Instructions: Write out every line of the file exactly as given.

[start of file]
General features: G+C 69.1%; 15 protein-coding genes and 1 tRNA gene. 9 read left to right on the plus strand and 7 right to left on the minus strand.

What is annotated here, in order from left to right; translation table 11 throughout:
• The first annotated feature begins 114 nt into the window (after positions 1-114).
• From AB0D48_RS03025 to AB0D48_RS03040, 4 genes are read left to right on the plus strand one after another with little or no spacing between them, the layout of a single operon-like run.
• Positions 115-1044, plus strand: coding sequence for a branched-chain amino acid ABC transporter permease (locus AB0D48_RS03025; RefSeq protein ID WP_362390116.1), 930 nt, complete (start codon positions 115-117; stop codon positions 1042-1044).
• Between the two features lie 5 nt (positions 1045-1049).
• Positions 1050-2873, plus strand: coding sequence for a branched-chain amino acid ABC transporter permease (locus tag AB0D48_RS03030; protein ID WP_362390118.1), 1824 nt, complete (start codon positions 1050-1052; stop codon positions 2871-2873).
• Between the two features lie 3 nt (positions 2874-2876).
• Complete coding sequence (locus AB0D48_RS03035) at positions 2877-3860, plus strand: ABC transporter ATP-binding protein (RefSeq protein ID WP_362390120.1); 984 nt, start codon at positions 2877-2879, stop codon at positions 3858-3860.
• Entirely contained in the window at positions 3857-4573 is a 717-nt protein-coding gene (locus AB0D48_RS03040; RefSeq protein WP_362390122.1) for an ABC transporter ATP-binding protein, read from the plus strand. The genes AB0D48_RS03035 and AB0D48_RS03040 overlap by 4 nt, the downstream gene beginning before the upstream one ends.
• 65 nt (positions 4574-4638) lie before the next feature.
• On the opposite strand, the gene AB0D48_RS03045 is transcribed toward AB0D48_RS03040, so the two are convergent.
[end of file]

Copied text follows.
General features: G+C 69.1%; 15 protein-coding genes and 1 tRNA gene. 9 read left to right on the plus strand and 7 right to left on the minus strand.

What is annotated here, in order from left to right; translation table 11 throughout:
• The first annotated feature begins 114 nt into the window (after positions 1-114).
• From AB0D48_RS03025 to AB0D48_RS03040, 4 genes are read left to right on the plus strand one after another with little or no spacing between them, the layout of a single operon-like run.
• Positions 115-1044, plus strand: coding sequence for a branched-chain amino acid ABC transporter permease (locus AB0D48_RS03025; RefSeq protein ID WP_362390116.1), 930 nt, complete (start codon positions 115-117; stop codon positions 1042-1044).
• Between the two features lie 5 nt (positions 1045-1049).
• Positions 1050-2873, plus strand: coding sequence for a branched-chain amino acid ABC transporter permease (locus tag AB0D48_RS03030; protein ID WP_362390118.1), 1824 nt, complete (start codon positions 1050-1052; stop codon positions 2871-2873).
• Between the two features lie 3 nt (positions 2874-2876).
• Complete coding sequence (locus AB0D48_RS03035) at positions 2877-3860, plus strand: ABC transporter ATP-binding protein (RefSeq protein ID WP_362390120.1); 984 nt, start codon at positions 2877-2879, stop codon at positions 3858-3860.
• Entirely contained in the window at positions 3857-4573 is a 717-nt protein-coding gene (locus AB0D48_RS03040; RefSeq protein WP_362390122.1) for an ABC transporter ATP-binding protein, read from the plus strand. The genes AB0D48_RS03035 and AB0D48_RS03040 overlap by 4 nt, the downstream gene beginning before the upstream one ends.
• 65 nt (positions 4574-4638) lie before the next feature.
• On the opposite strand, the gene AB0D48_RS03045 is transcribed toward AB0D48_RS03040, so the two are convergent.